NASA says spacecraft 'on track' to slam into asteroid in hopes of redirecting it
Small device predicted to destabilize rock's trajectory enough to alter its course.
NASA this week said a small spacecraft it launched last year is "on track" to slam into a nearby asteroid in what scientists hope will be the first successful test of asteroid-redirection technology.
Space experts have long stressed the need for humanity to learn how to deflect space rocks from potential orbital paths in which Earth could be a target. Astronomers say asteroids are among the more significant extinction-level threats that humanity could face, with a large-enough impactor potentially threatening most of life on the planet.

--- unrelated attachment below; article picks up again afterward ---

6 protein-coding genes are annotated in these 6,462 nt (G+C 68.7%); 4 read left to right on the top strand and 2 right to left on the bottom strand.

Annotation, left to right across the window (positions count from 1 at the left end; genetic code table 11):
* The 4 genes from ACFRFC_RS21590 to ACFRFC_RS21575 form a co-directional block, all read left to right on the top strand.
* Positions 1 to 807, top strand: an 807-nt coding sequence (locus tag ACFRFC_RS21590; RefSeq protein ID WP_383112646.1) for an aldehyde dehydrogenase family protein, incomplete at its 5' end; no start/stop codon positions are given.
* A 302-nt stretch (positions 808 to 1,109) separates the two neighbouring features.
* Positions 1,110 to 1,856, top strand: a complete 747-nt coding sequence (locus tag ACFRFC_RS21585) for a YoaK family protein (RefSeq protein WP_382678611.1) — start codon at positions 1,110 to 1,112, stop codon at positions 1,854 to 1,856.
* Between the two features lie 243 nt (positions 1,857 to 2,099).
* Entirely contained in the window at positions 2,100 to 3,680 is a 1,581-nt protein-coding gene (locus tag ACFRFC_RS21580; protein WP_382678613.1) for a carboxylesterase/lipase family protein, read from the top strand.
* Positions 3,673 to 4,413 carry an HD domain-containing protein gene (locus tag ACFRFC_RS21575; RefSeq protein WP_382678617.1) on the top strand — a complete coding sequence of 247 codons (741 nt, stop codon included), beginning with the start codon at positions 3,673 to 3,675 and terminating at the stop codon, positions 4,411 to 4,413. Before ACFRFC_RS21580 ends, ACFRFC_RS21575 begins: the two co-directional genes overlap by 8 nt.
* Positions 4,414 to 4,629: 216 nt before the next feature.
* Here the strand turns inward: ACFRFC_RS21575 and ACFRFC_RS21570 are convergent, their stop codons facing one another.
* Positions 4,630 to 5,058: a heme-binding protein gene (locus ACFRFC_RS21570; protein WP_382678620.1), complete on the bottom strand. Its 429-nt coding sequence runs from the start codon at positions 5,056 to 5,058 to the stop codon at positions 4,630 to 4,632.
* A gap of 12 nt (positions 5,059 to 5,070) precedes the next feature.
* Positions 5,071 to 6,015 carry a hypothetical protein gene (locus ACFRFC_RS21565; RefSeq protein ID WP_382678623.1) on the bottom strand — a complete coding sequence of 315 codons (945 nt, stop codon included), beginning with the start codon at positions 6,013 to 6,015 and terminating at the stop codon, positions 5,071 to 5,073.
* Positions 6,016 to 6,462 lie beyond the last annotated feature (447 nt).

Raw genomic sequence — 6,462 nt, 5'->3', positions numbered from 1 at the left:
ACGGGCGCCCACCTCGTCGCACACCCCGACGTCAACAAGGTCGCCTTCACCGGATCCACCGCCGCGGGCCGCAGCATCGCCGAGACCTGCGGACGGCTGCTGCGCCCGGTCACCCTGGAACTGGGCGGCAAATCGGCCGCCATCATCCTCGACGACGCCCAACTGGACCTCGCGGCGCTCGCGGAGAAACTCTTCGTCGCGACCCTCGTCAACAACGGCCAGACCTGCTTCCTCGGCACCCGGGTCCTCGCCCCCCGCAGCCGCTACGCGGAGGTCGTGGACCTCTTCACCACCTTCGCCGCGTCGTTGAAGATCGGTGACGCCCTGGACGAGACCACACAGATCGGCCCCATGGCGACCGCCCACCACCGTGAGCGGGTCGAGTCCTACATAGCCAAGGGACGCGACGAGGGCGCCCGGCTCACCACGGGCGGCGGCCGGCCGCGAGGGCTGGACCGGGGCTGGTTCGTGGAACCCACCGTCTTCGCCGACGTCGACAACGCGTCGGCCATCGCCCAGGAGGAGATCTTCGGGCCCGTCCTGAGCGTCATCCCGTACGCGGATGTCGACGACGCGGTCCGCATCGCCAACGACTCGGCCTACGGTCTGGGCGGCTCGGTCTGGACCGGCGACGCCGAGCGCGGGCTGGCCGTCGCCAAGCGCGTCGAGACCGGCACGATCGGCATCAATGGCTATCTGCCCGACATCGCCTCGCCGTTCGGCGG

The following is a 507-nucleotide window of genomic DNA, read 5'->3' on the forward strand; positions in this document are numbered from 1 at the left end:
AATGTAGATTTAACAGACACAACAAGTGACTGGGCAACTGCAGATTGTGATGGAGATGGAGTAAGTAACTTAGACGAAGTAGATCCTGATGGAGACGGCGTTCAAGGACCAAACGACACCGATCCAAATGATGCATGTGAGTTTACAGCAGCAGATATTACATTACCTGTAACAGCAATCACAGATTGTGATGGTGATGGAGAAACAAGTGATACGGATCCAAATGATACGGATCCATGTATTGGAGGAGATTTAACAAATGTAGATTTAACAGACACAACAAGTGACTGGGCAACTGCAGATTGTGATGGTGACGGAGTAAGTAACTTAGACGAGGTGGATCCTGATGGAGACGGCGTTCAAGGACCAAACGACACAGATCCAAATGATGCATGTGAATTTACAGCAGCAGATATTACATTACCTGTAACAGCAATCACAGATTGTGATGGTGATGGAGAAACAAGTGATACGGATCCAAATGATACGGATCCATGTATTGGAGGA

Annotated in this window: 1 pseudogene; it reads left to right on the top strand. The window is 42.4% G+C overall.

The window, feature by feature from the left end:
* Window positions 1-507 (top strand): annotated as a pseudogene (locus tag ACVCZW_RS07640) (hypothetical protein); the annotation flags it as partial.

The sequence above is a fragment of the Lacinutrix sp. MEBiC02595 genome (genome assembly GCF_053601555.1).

Officials with NASA this week said the first such test of deflection technology looks likely to proceed on Monday. The space agency's Double Asteroid Redirection Test launched in November of last year with the intention of altering the course of near-Earth asteroid Didymos.
"At this point, I can say that the team is ready," DART project manager Edward Reynolds said in a media briefing on Thursday. "The ground systems are ready, and the spacecraft is healthy and on track for an impact on Monday."
DART is actually projected to impact Didymos's small orbital "moonlet" Dimorphos, in the hopes that doing so will consequently wobble Didymos's trajectory enough to significantly alter its course.
Archeological records show that asteroids have impacted the Earth on many occasions millions of years in the past. Most notably, a large impactor that struck the planet roughly 66 million years ago was found to have resulted in massive cataclysmic ecological changes that brought about the death of most dinosaurs.
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